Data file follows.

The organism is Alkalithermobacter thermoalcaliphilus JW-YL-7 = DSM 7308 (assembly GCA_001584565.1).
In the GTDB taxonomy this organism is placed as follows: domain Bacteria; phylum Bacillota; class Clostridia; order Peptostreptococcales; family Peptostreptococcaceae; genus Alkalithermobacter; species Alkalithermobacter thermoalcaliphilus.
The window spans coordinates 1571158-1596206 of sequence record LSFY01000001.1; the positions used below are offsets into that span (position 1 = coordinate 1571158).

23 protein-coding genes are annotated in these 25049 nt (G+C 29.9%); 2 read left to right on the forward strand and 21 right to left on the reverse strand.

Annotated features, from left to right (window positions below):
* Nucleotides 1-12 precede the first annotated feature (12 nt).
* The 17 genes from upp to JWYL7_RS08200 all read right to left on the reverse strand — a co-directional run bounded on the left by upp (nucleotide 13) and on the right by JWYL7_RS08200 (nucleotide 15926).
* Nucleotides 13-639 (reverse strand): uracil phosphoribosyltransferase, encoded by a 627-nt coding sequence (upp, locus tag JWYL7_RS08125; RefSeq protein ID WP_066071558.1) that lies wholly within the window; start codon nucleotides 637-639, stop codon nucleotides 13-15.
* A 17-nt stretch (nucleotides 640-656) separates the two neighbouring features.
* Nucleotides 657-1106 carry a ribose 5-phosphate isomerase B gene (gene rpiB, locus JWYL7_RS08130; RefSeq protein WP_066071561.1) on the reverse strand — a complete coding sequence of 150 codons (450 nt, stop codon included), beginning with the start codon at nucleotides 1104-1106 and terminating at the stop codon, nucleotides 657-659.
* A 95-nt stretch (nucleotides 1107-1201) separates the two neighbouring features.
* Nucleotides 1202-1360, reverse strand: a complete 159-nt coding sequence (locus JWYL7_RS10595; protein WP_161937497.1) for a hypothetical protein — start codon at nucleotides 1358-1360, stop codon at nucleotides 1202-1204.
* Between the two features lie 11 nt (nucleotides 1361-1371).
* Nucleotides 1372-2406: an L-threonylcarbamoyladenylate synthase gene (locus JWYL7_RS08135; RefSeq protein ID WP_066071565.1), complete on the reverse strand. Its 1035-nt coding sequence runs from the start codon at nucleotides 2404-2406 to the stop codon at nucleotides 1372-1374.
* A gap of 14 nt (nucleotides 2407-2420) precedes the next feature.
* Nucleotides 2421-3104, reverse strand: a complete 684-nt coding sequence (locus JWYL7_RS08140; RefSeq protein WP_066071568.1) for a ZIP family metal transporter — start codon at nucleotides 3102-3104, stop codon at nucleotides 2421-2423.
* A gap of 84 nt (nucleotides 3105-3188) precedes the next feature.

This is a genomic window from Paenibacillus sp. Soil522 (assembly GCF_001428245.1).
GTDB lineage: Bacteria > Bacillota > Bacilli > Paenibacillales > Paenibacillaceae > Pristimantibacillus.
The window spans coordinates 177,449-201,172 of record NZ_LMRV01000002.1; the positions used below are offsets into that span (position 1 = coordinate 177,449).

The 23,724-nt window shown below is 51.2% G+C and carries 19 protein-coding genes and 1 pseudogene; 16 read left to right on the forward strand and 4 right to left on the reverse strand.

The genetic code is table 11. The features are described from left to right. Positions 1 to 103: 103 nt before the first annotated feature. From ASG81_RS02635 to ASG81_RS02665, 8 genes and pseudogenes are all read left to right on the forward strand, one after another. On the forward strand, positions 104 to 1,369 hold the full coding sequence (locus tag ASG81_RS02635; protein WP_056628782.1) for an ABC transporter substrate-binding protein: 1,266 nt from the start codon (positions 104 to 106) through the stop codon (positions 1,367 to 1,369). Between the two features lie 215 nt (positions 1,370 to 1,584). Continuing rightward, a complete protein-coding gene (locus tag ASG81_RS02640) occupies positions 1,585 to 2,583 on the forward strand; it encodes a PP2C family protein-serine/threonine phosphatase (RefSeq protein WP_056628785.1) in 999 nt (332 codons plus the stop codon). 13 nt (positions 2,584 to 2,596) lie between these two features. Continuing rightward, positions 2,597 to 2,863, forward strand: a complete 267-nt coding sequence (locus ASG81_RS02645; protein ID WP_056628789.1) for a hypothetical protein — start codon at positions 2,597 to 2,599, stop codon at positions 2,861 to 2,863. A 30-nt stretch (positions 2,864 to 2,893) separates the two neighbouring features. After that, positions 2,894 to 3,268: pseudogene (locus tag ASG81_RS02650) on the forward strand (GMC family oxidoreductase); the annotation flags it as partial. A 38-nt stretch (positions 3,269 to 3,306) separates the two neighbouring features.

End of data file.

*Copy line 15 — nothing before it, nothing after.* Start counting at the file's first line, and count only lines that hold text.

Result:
* A gap of 14 nt (nucleotides 2407-2420) precedes the next feature.